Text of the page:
Analysis and Findings
  1. IFSD reviewed existing needs assessments completed by agencies and communities. IFSD’s analysis concluded that this information was not collected and completed in a systematic manner and would not support the development of costing and performance assessment.
  2. IFSD undertook its work, regarding understanding agency needs, through primary data collection from May 2018 to June 2018, with consultations with agency directors and experts throughout the project. The data collection instrument was a 105-question survey covering agency details to finances to employees to caseloads. IFSD is privileged to have learned from a representative 76% of FNCFS agencies.
  3. Key observations and findings from the IFSD – Agency survey include:
    • Agency characteristics transcend provincial boundaries and funding formulas. An agency serving remote communities in Ontario shares characteristics similar to those serving remote communities in British Columbia.
    • Budgets, while most agencies do not run deficits, they emphasized need for investment in capital and people. Agency budgets are most tightly correlated with children in care (unsurprising, given the structure of the current system).
    • Employees: Most agencies (62%) cannot remunerate their employees at provincial salary levels. Agencies noted the regular over-extension of staff beyond their defined duties.
    • Capital and information technology (IT): Nearly 60% of agencies indicated a need for capital repair and investment. Agency IT funded on average at 1.6%, is severely underfunded when compared to the industry standard of approximately 5-6%.
    • Governance and Data Capacity: While some agencies use internal data to improve their planning, programming and decision-making, significant data gaps exist in aligning inputs and outputs to better understand short-, medium-, and long-term outcomes for children and families that interact with the FNCFS system.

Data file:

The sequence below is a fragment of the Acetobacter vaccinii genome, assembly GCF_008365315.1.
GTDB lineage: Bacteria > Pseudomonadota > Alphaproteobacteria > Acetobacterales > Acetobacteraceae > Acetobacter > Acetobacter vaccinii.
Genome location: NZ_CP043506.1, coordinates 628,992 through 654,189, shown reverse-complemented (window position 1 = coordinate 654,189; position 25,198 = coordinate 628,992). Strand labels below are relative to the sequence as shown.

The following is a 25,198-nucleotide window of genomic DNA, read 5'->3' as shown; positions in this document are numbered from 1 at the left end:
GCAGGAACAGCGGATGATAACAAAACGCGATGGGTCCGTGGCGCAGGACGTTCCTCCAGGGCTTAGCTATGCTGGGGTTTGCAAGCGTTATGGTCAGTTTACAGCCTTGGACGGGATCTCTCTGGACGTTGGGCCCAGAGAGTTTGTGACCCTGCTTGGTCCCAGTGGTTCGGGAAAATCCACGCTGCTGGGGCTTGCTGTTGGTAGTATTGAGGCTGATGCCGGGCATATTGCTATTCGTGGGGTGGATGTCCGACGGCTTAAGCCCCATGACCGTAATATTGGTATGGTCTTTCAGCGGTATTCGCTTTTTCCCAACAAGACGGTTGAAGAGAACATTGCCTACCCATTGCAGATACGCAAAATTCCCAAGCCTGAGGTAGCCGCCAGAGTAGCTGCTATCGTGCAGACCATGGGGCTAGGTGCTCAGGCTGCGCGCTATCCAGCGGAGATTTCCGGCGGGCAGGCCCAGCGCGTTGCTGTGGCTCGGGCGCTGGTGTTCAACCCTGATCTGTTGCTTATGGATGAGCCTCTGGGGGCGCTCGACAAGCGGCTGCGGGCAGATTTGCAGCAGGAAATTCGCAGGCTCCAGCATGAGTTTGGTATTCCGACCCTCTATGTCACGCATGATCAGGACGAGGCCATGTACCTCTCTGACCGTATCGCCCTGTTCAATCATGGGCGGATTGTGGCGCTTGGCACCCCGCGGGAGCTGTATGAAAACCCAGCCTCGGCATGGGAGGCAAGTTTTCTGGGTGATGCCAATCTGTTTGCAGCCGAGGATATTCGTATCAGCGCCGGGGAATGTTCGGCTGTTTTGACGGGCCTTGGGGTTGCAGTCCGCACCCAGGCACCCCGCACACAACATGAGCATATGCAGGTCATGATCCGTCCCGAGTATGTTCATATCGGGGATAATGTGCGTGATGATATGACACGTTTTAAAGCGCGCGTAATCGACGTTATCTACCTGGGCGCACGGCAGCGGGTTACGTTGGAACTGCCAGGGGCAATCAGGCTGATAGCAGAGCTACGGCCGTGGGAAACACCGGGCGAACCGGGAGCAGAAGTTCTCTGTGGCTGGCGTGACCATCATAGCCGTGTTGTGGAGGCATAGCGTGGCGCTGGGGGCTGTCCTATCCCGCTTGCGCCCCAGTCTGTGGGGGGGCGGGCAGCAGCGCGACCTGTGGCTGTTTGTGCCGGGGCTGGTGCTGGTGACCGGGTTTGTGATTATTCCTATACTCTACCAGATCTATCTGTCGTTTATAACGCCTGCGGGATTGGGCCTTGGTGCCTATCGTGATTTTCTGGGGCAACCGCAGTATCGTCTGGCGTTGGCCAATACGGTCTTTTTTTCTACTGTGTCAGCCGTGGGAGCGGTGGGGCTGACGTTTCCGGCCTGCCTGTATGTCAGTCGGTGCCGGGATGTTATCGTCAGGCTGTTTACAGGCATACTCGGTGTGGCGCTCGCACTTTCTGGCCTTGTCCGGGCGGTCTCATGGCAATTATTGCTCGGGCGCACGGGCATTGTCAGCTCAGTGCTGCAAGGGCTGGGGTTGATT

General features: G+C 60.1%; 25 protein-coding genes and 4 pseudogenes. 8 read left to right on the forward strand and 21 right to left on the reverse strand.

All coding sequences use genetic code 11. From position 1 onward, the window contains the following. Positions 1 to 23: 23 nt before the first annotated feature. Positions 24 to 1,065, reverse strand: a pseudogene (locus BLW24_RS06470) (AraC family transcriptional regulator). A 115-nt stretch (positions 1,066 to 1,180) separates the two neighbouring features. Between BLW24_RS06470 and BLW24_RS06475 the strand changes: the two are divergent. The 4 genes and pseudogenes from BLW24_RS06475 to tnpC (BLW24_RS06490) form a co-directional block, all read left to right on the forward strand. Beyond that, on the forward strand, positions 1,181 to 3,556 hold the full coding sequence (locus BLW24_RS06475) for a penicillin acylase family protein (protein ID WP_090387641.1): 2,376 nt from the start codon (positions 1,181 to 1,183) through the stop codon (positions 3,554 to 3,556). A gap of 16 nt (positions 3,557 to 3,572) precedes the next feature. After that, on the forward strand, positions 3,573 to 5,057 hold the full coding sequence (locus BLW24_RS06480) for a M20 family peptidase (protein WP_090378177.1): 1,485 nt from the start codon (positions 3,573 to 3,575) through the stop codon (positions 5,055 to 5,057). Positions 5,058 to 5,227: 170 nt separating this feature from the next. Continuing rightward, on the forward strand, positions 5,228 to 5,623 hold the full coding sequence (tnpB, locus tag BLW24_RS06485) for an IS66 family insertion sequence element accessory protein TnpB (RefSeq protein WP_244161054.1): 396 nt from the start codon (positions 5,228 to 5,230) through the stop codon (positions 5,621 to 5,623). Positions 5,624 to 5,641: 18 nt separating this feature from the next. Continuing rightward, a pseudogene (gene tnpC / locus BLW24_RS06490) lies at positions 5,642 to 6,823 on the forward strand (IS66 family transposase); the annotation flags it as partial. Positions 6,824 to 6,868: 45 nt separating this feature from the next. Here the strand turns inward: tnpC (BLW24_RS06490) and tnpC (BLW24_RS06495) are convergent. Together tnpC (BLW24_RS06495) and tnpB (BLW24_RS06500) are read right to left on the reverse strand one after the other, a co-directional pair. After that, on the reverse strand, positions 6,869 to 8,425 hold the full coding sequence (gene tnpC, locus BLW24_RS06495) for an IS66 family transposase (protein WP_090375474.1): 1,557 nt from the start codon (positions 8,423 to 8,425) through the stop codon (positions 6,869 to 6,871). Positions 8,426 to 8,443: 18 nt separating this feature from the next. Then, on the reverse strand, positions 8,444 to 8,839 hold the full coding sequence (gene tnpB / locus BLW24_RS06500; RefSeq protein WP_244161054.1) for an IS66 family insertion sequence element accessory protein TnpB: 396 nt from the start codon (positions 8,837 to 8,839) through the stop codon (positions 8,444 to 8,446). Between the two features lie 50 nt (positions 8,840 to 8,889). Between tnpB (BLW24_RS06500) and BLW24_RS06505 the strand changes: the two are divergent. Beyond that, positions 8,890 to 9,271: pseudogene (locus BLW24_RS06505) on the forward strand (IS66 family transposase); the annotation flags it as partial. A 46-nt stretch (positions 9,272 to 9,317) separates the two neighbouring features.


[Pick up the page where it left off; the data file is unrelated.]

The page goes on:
4. The most significant cost driver of the current system is the number of children in care, which correlates tightly to agency total budgets.
  5. Costing models, based on the average cost of a child in care, suggest that under a no-policy change assumption, inflation and population alone would drive a total system cost increase of between $40 million to $140 million by 2021, depending on population scenario assumptions used, from $1.3 billion in 2017-18.

  6. IFSD undertook benchmark analysis to highlight specific gaps related to spending on prevention, capital and IT. These spending gaps would be in add ition to baseline adjustments highlighted above for inflation and population which would ensure budgets are appropriately adjusted for demand and price going forward.
    • Prevention: funded per capita across the total population served, from $800-$2,500 per person, prevention program costs estimates for 2019 range from $224 million to $708 million. These costs would be on-going in nature and subject to changes in population and inflation.
    • Capital: a one-time capital investment of $116 million to $175 million, with a recommended further budgeting of 2% annual recapitalization rate, for a facility equivalent to the agency’s headquarters.
    • IT: annual expenditure of 5-6% of total budget, pursuant to industry standards, with a cost in the range of $65 million to $78 million per annum.